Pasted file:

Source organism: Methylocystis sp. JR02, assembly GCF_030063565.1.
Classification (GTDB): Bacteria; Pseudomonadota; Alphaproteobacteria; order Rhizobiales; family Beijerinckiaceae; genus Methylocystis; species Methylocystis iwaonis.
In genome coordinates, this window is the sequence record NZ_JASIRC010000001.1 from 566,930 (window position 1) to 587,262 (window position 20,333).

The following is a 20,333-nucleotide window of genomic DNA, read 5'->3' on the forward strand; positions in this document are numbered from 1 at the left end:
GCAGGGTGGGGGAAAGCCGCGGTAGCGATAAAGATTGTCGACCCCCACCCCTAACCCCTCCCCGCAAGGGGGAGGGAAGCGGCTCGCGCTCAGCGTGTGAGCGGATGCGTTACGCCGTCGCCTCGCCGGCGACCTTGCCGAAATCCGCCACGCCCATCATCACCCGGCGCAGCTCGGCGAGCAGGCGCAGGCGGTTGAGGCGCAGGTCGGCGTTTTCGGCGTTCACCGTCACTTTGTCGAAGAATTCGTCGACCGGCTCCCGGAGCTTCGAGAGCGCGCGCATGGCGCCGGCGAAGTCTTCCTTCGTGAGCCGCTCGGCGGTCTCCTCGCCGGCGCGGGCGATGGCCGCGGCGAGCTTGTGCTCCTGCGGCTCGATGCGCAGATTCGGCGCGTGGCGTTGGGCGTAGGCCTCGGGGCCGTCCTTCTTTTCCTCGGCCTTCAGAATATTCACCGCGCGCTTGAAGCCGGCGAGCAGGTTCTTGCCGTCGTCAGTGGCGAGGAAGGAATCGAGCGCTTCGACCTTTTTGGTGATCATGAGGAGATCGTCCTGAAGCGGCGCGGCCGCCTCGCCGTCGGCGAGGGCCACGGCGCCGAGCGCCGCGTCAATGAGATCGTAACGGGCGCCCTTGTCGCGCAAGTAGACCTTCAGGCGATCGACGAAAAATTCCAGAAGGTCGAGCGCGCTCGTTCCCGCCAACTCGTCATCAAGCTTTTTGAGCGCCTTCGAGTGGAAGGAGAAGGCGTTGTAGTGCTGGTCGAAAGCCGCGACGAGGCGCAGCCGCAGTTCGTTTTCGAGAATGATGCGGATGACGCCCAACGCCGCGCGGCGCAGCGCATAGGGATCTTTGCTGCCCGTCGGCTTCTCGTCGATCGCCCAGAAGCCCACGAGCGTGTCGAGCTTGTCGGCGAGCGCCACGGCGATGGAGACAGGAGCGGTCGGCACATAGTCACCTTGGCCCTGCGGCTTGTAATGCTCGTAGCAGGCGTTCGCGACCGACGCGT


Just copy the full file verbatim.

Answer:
Source organism: Methylocystis sp. JR02, assembly GCF_030063565.1.
Classification (GTDB): Bacteria; Pseudomonadota; Alphaproteobacteria; order Rhizobiales; family Beijerinckiaceae; genus Methylocystis; species Methylocystis iwaonis.
In genome coordinates, this window is the sequence record NZ_JASIRC010000001.1 from 566,930 (window position 1) to 587,262 (window position 20,333).

The following is a 20,333-nucleotide window of genomic DNA, read 5'->3' on the forward strand; positions in this document are numbered from 1 at the left end:
GCAGGGTGGGGGAAAGCCGCGGTAGCGATAAAGATTGTCGACCCCCACCCCTAACCCCTCCCCGCAAGGGGGAGGGAAGCGGCTCGCGCTCAGCGTGTGAGCGGATGCGTTACGCCGTCGCCTCGCCGGCGACCTTGCCGAAATCCGCCACGCCCATCATCACCCGGCGCAGCTCGGCGAGCAGGCGCAGGCGGTTGAGGCGCAGGTCGGCGTTTTCGGCGTTCACCGTCACTTTGTCGAAGAATTCGTCGACCGGCTCCCGGAGCTTCGAGAGCGCGCGCATGGCGCCGGCGAAGTCTTCCTTCGTGAGCCGCTCGGCGGTCTCCTCGCCGGCGCGGGCGATGGCCGCGGCGAGCTTGTGCTCCTGCGGCTCGATGCGCAGATTCGGCGCGTGGCGTTGGGCGTAGGCCTCGGGGCCGTCCTTCTTTTCCTCGGCCTTCAGAATATTCACCGCGCGCTTGAAGCCGGCGAGCAGGTTCTTGCCGTCGTCAGTGGCGAGGAAGGAATCGAGCGCTTCGACCTTTTTGGTGATCATGAGGAGATCGTCCTGAAGCGGCGCGGCCGCCTCGCCGTCGGCGAGGGCCACGGCGCCGAGCGCCGCGTCAATGAGATCGTAACGGGCGCCCTTGTCGCGCAAGTAGACCTTCAGGCGATCGACGAAAAATTCCAGAAGGTCGAGCGCGCTCGTTCCCGCCAACTCGTCATCAAGCTTTTTGAGCGCCTTCGAGTGGAAGGAGAAGGCGTTGTAGTGCTGGTCGAAAGCCGCGACGAGGCGCAGCCGCAGTTCGTTTTCGAGAATGATGCGGATGACGCCCAACGCCGCGCGGCGCAGCGCATAGGGATCTTTGCTGCCCGTCGGCTTCTCGTCGATCGCCCAGAAGCCCACGAGCGTGTCGAGCTTGTCGGCGAGCGCCACGGCGATGGAGACAGGAGCGGTCGGCACATAGTCACCTTGGCCCTGCGGCTTGTAATGCTCGTAGCAGGCGTTCGCGACCGACGCGT